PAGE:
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A section of On the Good King by Philodemus of Gadara, in normal light…

This all began to change 15 years ago.

In 1999, scientists from Brigham Young University in the US examined the papyrus using infrared light. Deep in the infrared range, at a wavelength of 700-900 nanometres, it was possible to achieve a good contrast between the paper and the ink. Letters began to jump out of the ancient papyrus. Instead of black ink on black paper, it was now possible to see black lines on a pale grey background. Scholars’ ability to reassemble the texts improved massively. “Most of our previous readings were wrong,” says Obbink. “We could not believe our eyes. We were ‘blinded’ by the real readings. The text wasn’t what we thought it was and now it made sense.”

In 2008, a further advance was made through multi-spectral imaging. Instead of taking a single (“monospectral”) image of a fragment of papyrus under infrared light (at typically 800 nanometres) the new technology takes 16 different images of each fragment at different light levels and then creates a composite image. With this technique Obbink is seeking not only to clarify the older infrared images but also to look again fragments that previously defied all attempts to read them. The detail of the new images is so good that the handwriting on the different fragments can be easily compared, which should help reconstruct the lost texts out of the various orphan fragments. “The whole thing needs to be redone,” says Obbink.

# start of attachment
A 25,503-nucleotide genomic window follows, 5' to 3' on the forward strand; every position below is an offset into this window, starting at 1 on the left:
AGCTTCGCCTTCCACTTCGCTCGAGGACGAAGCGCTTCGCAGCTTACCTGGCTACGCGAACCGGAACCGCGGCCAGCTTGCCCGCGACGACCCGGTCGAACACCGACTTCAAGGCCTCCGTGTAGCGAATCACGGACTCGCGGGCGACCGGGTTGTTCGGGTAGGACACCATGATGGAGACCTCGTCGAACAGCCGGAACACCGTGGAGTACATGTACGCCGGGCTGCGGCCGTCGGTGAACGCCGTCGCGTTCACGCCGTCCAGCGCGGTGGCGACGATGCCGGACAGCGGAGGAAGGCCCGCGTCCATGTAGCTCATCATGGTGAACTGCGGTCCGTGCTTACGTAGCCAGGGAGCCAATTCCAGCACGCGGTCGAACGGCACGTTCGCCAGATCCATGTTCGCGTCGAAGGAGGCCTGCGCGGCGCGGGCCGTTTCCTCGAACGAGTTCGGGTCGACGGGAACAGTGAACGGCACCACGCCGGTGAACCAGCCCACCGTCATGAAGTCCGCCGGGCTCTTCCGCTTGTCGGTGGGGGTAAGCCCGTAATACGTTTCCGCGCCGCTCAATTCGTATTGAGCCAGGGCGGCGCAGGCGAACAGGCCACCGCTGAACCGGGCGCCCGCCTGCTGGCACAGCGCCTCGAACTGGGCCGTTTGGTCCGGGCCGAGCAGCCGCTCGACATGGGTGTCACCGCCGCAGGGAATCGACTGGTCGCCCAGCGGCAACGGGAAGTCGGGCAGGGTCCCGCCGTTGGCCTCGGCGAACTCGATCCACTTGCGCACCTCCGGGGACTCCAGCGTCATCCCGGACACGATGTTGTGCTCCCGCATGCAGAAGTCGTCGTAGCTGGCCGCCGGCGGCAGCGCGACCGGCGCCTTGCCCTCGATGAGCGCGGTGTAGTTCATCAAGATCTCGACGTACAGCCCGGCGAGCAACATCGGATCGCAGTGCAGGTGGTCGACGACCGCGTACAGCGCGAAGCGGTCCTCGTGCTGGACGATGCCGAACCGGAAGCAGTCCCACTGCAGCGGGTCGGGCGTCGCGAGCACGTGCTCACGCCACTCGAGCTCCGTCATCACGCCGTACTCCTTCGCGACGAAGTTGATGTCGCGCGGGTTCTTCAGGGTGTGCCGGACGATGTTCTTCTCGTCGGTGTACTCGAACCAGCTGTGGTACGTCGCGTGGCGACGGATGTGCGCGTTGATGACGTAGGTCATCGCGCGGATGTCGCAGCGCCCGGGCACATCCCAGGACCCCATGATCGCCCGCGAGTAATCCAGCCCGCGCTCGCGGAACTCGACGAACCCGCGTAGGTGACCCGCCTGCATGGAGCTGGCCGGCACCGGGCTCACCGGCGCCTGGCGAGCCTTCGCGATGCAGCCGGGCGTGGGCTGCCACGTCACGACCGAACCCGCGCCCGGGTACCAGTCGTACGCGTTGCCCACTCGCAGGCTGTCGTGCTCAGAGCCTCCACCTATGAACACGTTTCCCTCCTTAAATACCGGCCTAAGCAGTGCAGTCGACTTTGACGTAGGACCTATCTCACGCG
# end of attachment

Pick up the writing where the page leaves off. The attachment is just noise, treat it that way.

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…And the same scroll seen in multi-spectral infrared light. There are four columns of text, with many gaps. The first column begins: “…hold power… think… but in both circumstances ‘one wise counsel conquers many hands’, and usually affairs succeed by this means, both without weapons and with a moderate force. This did not escape the poet, but he himself called Nestor ‘bulwark of the Achaeans’ because he was most experienced among them…”